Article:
What do you get when you combine GPUs, nanotechnology and clever engineers? A drone not much bigger than your hand.
The aptly dubbed Black Hornet, a product of Norway’s Prox Dynamics, is a 16-centimeter-long, 18-gram beast, with a mile range and 25-minute max flight time.
It’s loaded, too: the nearly silent helicopter is equipped with three cameras, a wide range of sensors and sufficient autonomous capabilities to avoid obstacles.
Used by search and rescue teams, law enforcement agencies and armed forces around the world, the Black Hornet’s diminutive size presented big design challenges. After all, Best Buy doesn’t exactly have an aisle with millimeter-wide helicopter components.
“We have to build everything down to the windings on the electrical components ourselves,” John Lund, Prox Dynamics’ research and development software engineer, told an audience of interested GPU Technology Conference attendees Wednesday. “Weight really guides our entire design process. Every milligram is modeled and accounted for.”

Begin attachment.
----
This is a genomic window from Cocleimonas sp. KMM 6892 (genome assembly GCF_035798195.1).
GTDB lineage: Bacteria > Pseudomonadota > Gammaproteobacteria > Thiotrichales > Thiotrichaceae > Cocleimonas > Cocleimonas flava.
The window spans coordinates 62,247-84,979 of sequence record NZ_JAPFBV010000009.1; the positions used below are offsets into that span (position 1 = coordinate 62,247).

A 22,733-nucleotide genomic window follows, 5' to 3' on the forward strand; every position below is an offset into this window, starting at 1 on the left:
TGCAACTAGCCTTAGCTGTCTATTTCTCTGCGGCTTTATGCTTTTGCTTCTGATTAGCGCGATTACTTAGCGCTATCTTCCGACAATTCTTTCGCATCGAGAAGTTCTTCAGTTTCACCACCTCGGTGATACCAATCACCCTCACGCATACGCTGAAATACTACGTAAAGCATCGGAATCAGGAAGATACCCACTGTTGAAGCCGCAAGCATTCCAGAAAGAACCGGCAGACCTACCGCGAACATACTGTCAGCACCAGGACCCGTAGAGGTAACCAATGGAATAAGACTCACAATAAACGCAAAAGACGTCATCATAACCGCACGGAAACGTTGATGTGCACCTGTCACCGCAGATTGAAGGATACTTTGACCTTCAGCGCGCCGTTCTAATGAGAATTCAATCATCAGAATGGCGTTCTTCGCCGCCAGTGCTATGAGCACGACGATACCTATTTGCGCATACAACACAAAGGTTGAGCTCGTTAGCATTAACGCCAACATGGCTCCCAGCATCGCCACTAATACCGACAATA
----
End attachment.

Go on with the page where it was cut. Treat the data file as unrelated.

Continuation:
The Black Hornet’s delicate weight-to-performance balance is made especially tricky by the long list of its requirements. It needs to be able to fly in adverse conditions, be easy to use, deliver high-quality video, be quiet enough to be used covertly and operate autonomously. And it needs to do all this without impacting flight time and range.
That requires significant on-board computational resources with as little weight as possible. The challenge: NVIDIA’s tightly designed Jetson Tegra K1 embedded system, which is about 4x the size of the Black Hornet, had to be stuffed into the helicopter’s tiny form factor.
Prox Dynamics managed to do this, and its reconfigured TK1 is now part of the Black Hornet’s design. It’s delivering the power the Black Hornet needs to fly with precision, providing 4K-quality video and maintaining connectivity with the remote control, which can be operated with one hand.
Despite this accomplishment, Lund’s team continues to refine the design in a quest for further improvements, such as better autopilot capabilities, which will require even more computing power.
“We want to be able to go into tighter spaces and have more autonomy,” said Lund. “That means there’s more development to do.”
And if that’s not enough, Prox Dynamics also has an eye on producing the Black Hornet in larger volumes, and at a lower price, all without impacting the components. In the meantime, the company reports that its customers are impressed with the current model.
“The feedback we get from users is that this has been a game changer for them,” Lund said.